The Singapore Indians
A Historical Look

Here in the BMDP we are very aware of the challenges presented by this complexity with a recent study demonstrating all too starkly that Indian patients are the least likely to find a match within our local database and we wanted to share a few thoughts on this.


To most Singaporeans, the Indians in our small racial melting pot make up a single community. Sikhs, for example, are assumed to be “Indians” alongside the more numerous Tamils and Indians from other parts of the sub-continent who have settled here. However, in truth, the Sikhs are classified under “other” races and the “Indian” community is simply too diverse to be just given one label.


Historically, all of the Indians in Singapore originated primarily from India where, according to Anthropologist, B.S Guha, Indians actually comprise 6 main ethnic groups: the Dravidians, Austrics, Negritos, Mongoloids, Western Brachycephals and Nordics. 


Upon independence in 1951 the race system in India was abolished and having migrated in search of arguably a better future, Singapore Indians were quick to adopt the larger ‘Indian’ identification. While somesmaller sub-groups, such as the Sri Lankan Tamils, were originally resistant to this change, inter-racial marriages and time has seen most of the Indian communities assimilated under the generalised ‘Indian’ association.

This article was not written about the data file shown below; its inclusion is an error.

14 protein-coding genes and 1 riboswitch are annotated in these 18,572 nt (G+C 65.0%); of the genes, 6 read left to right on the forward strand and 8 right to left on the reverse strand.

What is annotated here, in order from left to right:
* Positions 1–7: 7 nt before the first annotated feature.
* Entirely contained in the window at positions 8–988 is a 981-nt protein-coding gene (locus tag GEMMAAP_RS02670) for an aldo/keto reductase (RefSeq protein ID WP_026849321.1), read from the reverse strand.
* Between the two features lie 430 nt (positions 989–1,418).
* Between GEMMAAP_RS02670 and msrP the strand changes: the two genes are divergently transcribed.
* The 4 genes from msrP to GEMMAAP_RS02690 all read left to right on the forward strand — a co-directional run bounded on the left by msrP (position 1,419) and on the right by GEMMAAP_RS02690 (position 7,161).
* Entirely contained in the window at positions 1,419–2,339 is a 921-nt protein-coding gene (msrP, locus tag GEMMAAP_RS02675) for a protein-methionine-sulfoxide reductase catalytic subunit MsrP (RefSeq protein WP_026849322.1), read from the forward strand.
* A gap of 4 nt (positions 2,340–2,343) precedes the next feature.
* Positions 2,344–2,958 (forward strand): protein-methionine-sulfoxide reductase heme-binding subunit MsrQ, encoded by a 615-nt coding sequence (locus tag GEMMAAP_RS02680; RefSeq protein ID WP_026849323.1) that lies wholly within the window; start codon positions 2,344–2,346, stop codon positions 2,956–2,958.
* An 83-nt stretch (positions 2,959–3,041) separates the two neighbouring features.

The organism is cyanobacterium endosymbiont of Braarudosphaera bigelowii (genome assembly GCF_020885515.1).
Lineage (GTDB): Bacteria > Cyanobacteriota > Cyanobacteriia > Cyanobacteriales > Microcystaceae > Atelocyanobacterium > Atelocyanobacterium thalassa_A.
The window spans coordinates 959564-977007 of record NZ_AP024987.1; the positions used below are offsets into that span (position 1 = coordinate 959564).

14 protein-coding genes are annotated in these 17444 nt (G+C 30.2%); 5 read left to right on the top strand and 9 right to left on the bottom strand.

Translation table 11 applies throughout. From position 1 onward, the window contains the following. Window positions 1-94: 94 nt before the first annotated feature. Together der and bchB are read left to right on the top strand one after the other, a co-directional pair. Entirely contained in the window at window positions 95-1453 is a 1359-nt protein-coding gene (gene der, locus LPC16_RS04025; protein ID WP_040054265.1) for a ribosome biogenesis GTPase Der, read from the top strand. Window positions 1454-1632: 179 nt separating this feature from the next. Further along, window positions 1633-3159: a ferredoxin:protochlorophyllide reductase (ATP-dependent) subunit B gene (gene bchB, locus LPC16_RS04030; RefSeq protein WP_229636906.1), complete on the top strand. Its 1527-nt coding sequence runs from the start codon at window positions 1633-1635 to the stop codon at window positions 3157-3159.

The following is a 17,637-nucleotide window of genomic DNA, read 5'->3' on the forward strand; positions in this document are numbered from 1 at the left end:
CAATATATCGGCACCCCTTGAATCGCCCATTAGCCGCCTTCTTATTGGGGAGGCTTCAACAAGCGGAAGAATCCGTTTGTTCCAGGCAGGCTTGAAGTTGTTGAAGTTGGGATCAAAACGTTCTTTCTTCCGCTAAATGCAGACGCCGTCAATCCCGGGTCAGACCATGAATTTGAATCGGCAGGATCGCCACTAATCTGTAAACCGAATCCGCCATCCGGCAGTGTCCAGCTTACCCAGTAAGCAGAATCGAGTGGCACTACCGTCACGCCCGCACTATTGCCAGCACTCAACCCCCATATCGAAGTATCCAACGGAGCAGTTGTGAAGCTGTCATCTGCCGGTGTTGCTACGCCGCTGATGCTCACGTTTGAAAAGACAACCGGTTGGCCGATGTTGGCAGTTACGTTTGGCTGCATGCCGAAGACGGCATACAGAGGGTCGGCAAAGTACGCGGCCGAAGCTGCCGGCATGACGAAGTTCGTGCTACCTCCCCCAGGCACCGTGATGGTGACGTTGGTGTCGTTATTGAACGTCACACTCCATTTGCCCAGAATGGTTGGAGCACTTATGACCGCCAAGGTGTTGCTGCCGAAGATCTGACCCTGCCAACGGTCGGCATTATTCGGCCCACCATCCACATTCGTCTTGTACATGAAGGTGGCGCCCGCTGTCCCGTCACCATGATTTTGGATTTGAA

Need for Indian Donors

In parallel, the CMIO (Chinese, Malay, Indian, Others) scheme was instituted to bring races and different dialects together tagging the Singapore population with a language and also a religion. For the Singaporean Indians, they were tagged as ‘Tamil’ and ‘Hindu’ respectively which explains why the Sikh community more logically fits into the “Others” category.


Just as there are many cultural differences, the size of India extending from almost the Middle East in one direction and up to the Chinese border brings with it genetic complexity that is seen in the donor register today. We are building a resource for all Singaporeans and desperately need more Indian volunteers to step forward and add to our racial diversity and thereby bring us another step closer to delivering on our promise to find a donor for ever patient.

PUBLISHED ON 16 November 2016
Registering to become a bone marrow donor means committing to be there when you get the call to give life. Each registrant provides hope for those waiting. A person could, however, be a match within a few months of registering, a year later or even seven years later.
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